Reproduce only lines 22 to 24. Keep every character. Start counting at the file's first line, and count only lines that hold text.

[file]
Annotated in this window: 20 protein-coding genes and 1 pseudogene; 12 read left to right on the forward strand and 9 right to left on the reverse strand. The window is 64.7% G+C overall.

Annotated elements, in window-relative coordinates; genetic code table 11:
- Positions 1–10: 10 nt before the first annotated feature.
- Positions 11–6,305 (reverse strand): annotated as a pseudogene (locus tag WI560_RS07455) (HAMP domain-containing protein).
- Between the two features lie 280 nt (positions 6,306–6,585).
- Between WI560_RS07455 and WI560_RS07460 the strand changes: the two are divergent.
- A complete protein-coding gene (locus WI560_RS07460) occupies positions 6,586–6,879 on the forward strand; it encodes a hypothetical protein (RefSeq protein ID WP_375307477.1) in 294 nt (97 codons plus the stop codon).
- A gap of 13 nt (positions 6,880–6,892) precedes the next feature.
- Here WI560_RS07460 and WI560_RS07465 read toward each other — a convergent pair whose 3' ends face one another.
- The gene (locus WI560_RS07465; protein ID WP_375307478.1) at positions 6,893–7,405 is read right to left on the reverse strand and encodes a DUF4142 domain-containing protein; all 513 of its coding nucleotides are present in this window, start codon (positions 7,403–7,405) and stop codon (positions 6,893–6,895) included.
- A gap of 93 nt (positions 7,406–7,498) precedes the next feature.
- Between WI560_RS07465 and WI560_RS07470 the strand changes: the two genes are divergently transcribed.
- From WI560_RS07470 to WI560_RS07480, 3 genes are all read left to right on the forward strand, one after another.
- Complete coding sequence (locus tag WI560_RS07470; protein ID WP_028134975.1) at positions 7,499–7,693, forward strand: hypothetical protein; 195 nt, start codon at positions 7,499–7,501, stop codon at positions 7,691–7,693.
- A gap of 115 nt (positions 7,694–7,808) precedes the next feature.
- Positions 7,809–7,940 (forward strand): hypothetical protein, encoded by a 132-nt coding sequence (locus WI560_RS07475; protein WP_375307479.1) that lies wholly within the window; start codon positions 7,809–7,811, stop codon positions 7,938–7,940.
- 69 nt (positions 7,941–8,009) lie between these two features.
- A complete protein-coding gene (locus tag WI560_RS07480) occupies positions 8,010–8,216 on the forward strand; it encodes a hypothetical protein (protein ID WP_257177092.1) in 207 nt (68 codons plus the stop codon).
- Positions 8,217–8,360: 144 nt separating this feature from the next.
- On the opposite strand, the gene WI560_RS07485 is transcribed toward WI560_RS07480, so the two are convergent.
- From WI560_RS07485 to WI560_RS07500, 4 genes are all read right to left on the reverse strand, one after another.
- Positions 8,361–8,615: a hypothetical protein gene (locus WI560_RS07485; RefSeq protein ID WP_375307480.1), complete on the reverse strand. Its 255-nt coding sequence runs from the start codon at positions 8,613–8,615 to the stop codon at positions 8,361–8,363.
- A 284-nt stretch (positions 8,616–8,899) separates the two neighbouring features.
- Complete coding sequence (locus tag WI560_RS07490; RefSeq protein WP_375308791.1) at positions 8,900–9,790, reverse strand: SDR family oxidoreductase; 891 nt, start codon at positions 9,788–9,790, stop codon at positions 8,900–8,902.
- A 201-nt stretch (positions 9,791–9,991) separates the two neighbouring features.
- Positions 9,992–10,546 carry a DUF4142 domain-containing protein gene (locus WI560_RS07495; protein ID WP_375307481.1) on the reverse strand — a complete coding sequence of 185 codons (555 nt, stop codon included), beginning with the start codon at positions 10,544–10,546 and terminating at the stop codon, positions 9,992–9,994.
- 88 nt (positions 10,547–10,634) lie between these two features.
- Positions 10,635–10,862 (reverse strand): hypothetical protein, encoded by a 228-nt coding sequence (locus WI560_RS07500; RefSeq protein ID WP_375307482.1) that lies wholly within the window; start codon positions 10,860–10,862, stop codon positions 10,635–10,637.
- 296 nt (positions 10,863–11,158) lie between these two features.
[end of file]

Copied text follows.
- Positions 8,361–8,615: a hypothetical protein gene (locus WI560_RS07485; RefSeq protein ID WP_375307480.1), complete on the reverse strand. Its 255-nt coding sequence runs from the start codon at positions 8,613–8,615 to the stop codon at positions 8,361–8,363.
- A 284-nt stretch (positions 8,616–8,899) separates the two neighbouring features.
- Complete coding sequence (locus tag WI560_RS07490; RefSeq protein WP_375308791.1) at positions 8,900–9,790, reverse strand: SDR family oxidoreductase; 891 nt, start codon at positions 9,788–9,790, stop codon at positions 8,900–8,902.